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|Título:||Study on COgnition and Prognosis in the Elderly (SCOPE): baseline characteristics|
DE LEEUW, P.W.
|Resumo:||Blood Press. 2000;9(2-3):146-51. Study on COgnition and Prognosis in the Elderly (SCOPE): baseline characteristics. Hansson L, Lithell H, Skoog I, Baro F, Bánki CM, Breteler M, Castaigne A, Correia M, Degaute JP, Elmfeldt D, Engedal K, Farsang C, Ferro J, Hachinski V, Hofman A, James OF, Krisin E, Leeman M, de Leeuw PW, Leys D, Lobo A, Nordby G, Olofsson B, Opolski G, Prince M, Reischies FM. University of Uppsala, Department of Public Health, Clinical Hypertension Research, Sweden. Abstract The Study on COgnition and Prognosis in the Elderly (SCOPE) is a multi-centre, prospective, randomized, double-blind, parallel-group study. The primary objective of SCOPE is to assess the effect of the angiotensin II type 1 (AT1) receptor blocker, candesartan cilexetil 8-16 mg once daily, on major cardiovascular events in elderly patients (70-89 years of age) with mild hypertension (DBP 90-99 and/or SBP 160-179 mmHg). The secondary objectives of the study are to test the hypothesis that antihypertensive therapy can prevent cognitive decline (as measured by the Mini Mental State Examination, MMSE) and dementia, and to assess the effect of therapy on total mortality, myocardial infarction (MI), stroke, renal function, and hospitalization. A total of 4964 patients from 15 participating countries were recruited during the randomization phase of SCOPE, exceeding the target population of 4000. The mean age of the patients at enrolment was 76 years, the ratio of male to female patients was approximately 1:2, and 52% of patients were already being treated with an antihypertensive agent at enrolment. The majority of patients (88%) were educated to at least primary school level. At randomization, mean sitting blood pressure values were SBP 166 mmHg and DBP 90 mmHg, and the mean MMSE score was 28. Previous cardiovascular disease in the study population included myocardial infarction (4%), stroke (4%) and atrial fibrillation (4%). Men, more often than women, had a history of previous MI, stroke and atrial fibrillation. A greater percentage of men were smokers (13% vs 6% in women) and had attended university (11% vs 3% of women). Of the randomized patients, 21% were 80 years of age. In this age group smoking was less common (4% vs 10% for 70-79-year-olds) and fewer had attended university (4% vs 7% for 70-79-year-olds). The incidence of MI was similar in both age groups. However, stroke and atrial fibrillation had occurred approximately twice as frequently in the older patients. The patients' mean age at baseline was similar in the participating countries, and most countries showed the approximate 1:2 ratio for male to female patients. There was also little inter-country variation in terms of mean SBP, DBP or MMSE score. However, there was considerable regional variation in the percentage of patients on therapy prior to enrolment. PMID: 10855739 [PubMed - indexed for MEDLINE]|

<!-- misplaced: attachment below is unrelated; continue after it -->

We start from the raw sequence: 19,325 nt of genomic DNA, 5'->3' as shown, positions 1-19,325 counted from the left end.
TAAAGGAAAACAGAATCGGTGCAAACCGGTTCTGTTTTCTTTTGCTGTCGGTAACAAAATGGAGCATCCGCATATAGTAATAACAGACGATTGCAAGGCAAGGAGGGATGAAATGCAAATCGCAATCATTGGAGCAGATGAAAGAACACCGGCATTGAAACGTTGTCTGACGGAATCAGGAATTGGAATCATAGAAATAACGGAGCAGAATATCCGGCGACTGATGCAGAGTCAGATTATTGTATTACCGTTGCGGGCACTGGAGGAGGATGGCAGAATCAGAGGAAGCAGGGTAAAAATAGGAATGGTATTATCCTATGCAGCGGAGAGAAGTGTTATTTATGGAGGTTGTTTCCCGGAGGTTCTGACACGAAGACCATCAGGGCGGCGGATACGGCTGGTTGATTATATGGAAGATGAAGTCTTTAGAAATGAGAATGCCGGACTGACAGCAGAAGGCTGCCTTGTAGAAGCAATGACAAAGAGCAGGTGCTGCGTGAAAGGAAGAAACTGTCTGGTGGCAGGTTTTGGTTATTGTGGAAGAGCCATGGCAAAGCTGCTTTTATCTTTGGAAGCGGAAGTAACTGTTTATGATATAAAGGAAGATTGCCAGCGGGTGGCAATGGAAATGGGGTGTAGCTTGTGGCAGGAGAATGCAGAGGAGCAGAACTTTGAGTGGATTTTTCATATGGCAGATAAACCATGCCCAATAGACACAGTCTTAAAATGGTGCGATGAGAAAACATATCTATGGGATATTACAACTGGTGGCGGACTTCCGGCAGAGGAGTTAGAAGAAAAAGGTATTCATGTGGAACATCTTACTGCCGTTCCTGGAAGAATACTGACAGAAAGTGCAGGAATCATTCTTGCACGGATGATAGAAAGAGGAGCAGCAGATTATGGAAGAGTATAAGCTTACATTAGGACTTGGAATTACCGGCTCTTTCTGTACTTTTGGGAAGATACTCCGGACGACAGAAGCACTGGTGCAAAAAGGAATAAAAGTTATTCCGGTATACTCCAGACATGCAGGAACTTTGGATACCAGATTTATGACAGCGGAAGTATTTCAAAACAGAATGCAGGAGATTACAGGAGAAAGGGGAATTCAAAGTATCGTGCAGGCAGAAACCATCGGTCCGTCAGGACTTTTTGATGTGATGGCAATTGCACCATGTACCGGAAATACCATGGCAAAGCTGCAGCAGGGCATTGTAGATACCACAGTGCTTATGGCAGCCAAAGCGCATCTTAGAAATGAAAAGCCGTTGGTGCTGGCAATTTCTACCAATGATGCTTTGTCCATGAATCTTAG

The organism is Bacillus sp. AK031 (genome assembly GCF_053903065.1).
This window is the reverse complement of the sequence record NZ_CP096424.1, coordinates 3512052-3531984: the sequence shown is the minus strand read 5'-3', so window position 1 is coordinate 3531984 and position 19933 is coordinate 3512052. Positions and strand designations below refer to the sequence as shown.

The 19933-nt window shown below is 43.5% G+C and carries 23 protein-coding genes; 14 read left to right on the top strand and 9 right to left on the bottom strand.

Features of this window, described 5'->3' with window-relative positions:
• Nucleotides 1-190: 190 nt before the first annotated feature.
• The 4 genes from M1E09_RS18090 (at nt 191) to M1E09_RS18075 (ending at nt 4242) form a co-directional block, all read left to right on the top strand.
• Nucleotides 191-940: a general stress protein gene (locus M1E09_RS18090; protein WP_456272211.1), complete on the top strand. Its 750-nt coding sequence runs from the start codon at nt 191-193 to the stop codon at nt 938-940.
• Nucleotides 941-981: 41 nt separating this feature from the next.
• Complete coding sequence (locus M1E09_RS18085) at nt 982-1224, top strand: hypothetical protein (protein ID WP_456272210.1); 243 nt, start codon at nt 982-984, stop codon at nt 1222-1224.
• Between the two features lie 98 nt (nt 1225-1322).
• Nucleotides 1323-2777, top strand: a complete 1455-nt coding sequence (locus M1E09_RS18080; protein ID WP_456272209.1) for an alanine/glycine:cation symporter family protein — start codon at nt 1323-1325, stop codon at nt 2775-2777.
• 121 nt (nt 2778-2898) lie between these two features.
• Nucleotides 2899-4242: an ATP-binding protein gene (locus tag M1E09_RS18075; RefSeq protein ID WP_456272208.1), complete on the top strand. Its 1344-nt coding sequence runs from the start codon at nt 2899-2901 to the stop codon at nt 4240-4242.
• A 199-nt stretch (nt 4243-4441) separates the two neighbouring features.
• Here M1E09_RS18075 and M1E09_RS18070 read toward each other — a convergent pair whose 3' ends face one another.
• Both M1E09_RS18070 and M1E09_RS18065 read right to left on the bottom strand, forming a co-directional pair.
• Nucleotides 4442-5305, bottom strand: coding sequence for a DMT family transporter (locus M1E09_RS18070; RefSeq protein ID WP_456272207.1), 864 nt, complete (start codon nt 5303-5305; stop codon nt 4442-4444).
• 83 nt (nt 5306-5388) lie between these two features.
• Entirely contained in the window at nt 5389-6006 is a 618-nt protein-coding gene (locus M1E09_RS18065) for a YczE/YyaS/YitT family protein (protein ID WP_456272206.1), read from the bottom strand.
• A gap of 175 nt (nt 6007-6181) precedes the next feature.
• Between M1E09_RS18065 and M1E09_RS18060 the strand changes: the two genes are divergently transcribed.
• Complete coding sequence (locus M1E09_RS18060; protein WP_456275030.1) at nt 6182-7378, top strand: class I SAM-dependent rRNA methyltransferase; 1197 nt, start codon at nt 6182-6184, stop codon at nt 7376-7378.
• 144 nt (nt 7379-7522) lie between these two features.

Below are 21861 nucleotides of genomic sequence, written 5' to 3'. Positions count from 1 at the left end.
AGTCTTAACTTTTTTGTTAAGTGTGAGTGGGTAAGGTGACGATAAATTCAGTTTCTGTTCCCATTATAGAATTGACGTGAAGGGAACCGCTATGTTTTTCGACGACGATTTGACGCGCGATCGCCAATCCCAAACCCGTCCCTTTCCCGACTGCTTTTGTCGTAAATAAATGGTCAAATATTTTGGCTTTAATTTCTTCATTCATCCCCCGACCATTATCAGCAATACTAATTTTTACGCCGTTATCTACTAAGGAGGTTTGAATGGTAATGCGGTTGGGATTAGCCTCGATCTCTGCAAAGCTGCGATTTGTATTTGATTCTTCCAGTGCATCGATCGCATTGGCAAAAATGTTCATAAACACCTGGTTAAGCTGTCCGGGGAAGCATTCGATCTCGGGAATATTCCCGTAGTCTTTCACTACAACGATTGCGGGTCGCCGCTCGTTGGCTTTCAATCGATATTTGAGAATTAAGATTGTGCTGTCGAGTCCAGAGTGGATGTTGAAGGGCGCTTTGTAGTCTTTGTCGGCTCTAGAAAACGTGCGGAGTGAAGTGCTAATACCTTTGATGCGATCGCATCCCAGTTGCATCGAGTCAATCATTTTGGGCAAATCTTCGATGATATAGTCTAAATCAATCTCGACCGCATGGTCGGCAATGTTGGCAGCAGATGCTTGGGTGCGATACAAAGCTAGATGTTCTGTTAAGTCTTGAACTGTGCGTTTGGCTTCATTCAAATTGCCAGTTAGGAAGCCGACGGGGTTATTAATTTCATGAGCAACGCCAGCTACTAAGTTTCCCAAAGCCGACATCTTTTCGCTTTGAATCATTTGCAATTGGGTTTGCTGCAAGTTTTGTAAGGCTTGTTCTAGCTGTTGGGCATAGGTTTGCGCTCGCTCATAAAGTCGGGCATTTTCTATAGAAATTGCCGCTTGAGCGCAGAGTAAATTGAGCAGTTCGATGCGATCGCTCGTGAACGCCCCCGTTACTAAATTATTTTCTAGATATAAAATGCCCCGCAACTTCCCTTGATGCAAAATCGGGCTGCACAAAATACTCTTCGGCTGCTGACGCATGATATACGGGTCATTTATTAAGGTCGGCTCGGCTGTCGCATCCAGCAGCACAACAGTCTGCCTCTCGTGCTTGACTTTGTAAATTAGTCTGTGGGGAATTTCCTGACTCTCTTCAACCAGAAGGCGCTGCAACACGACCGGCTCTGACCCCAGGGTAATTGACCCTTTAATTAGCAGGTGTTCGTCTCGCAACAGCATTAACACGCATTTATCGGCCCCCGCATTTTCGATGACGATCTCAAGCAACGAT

|Versão do Editor:||http://web.ebscohost.com/ehost/pdfviewer/pdfviewer?hid=17&sid=e49d3a47-469e-40ef-96be-36cabe692033%40sessionmgr11&vid=2|
|Aparece nas colecções:||SC - Artigos publicados em revistas indexadas na Medline|
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